A Fly On The Wall. (Originally Posted Friday, September 15, 2006)

Another night of school followed by work.

I arrive at The Closet around 11pm. The rig check is done (they haven’t even had a run in the four hours before I arrived), and there’s not much to do other than sit back in my nice comfy black leather recliner and watch CSI: Miami. A nice quiet night. Pseudo Dad is snoring at a volume that would wake any corpse.

Weeknights at The Closet typically are calm. It helps as far as studying goes at least.

My eyes start to close. I fight to keep them open.

EpiJunky: Hey, Pseudo Dad, I’ll be in the ER.

I scribble a note for Pseudo Dad on a post it and put it on the door. I pick up the radio and venture the 50 paces or so that leads to the ER. I turn the radio on. It’s quiet. I let dispatch know I’m on the portable for a few minutes. It’s easier for me to find PseudoDad if there’s a run.

Nothing going on in the ER. The nurses are playing solitaire on the computer or shopping Ebay for discount Crocs. I walk back to The Closet. The radio is still quiet. Sounds like everyone is in the same boat as I am. The light in the hallways is blinding. It gives me a headache.

The Closet is dark, lit only by an episode of Cops on the 19 inch TV. Pseudo Dad is still snoring away. I sink back into the recliner.

Maybe I can mentally WILL the phone to ring. A run, please, just to keep myself awake. I have a hard time sleeping on overnight shifts. I don’t like the feeling of waking up, groggy, to a ringing phone.

A Police Officer with a very thick southern accent is chasing someone on foot through some random neighborhood.

My eyes start to closer again. I give up and doze off......

(Three hours later)

I mumble an obscenity under my breath and reach for the phone.

EpiJunky: The Closet *yawn*
Dispatch: Sorry to wake you. County run to the nearby Taco Bell.
Dispatch: What the hell was that?
EpiJunky: Copy that. We’re heading out.

It takes me thirty seconds to rouse Pseudo Dad from his coma.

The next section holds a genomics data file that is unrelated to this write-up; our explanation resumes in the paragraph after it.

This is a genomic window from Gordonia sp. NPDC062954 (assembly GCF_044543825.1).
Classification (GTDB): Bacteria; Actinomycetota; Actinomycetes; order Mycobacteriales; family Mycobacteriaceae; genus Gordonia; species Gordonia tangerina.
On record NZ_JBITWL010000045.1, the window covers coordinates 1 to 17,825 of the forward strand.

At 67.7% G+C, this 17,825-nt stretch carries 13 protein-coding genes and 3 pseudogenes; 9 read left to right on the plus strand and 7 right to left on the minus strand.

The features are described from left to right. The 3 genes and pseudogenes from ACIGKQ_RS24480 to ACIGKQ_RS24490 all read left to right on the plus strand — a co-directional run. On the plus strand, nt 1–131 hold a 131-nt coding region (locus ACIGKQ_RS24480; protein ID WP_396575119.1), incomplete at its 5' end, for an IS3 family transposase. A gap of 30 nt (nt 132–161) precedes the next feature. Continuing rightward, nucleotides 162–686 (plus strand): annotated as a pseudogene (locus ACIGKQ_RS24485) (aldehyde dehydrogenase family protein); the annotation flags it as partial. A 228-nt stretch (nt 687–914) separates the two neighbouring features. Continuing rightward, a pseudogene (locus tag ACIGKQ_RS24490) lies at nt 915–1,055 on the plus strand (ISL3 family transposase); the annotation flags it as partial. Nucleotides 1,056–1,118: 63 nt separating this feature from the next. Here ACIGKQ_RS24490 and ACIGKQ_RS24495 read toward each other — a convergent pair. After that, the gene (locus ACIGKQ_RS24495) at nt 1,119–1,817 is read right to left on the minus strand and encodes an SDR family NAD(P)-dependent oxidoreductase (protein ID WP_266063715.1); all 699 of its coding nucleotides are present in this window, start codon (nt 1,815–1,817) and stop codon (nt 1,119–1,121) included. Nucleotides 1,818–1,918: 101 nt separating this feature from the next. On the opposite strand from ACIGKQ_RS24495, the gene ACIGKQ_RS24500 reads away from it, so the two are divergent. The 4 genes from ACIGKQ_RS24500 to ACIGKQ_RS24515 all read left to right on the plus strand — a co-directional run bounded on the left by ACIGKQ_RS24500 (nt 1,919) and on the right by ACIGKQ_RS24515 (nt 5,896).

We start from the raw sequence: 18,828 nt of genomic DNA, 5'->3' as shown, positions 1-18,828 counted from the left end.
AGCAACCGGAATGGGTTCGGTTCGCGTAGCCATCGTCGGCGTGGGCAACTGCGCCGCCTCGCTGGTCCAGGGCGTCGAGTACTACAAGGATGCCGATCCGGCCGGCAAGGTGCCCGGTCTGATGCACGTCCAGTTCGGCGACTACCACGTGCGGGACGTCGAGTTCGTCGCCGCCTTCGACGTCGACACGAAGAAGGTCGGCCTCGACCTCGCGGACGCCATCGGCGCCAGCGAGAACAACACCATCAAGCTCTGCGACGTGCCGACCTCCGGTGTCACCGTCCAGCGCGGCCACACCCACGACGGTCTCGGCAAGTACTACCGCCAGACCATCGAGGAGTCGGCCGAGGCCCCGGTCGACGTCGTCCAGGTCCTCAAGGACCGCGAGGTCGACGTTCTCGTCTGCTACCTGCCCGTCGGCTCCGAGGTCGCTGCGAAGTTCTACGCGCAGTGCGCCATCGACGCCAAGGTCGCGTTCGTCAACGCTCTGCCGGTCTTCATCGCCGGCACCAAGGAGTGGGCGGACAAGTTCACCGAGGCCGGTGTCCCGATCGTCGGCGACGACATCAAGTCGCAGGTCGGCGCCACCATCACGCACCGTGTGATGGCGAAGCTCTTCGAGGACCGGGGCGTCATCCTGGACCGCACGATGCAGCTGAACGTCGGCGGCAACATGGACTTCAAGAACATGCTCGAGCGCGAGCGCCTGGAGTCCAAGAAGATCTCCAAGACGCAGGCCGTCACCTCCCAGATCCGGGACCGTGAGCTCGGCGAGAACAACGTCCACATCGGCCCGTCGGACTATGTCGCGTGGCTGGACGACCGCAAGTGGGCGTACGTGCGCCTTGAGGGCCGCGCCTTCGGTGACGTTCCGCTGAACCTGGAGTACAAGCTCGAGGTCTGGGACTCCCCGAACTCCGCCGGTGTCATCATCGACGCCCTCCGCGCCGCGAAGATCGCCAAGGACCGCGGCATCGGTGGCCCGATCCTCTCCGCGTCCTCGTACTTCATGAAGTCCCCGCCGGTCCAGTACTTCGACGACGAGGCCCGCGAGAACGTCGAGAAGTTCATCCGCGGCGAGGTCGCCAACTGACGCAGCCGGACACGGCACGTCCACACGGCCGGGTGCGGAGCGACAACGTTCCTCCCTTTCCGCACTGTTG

It’s four in the morning.

We get on scene and it’s a minor aged female with abdominal cramps. My first thought is, “What in God’s name are you doing on the street at four in the morning on a school night?” This is closely followed by, “In a private school uniform carrying your back pack with your boyfriend.”

I rub sleep from my eyes.

On closer inspection, in the warm patient compartment of the squad, I see she’s muddy from her knees down, freezing, and in a pretty good amount of pain. Abdominal pain. She’s gives pretty vague answers to my questions.

On the way to the hospital I get a little more of the story. She says that she had been staying with her Grandmother and had snuck out. Grandma is not her guardian, mom and dad are. For some reason I’m still suspicious.

I rub my eyes again. I knew I wasn't getting the entire story, but I can't force her to be honest with me.

Yes, there's a chance she could be pregnant, she admitted. She gives me a phone number for her parents. The number is disconnected.

We arrive at City Hospital, I give the ER Nurse report. The nurse tells my patient that she absolutely must give her a real phone number, the hospital has to call mom to get permission to treat her. The patient is clearly not happy with this, but gives up the phone number. She cuddles on the ER bed with her boyfriend. They watch the TV.

My suspicions were right on. It turns out she's a runaway. Not just from her Grandmother’s house. She’s been missing four days. Her parents are frantic. The police department show up to sit with her until her parents can get there.

Of course I'm giddy to witness any drama that's not my own. I relay this info to Mike and suggest we get popcorn and sit back and wait for the show.

I'm sure her Mother is going to be thrilled when she shows up. I can’t wait for Dad and the boyfriend to meet. We call dispatch and let them know of the situation (we need mom's signature as well... not to mention we need insurance info if there is any.)

We were too tired to hang out for too long, and the signature and insurance information isn’t more important than getting back to our district.

I'm a bad bad nosy person.

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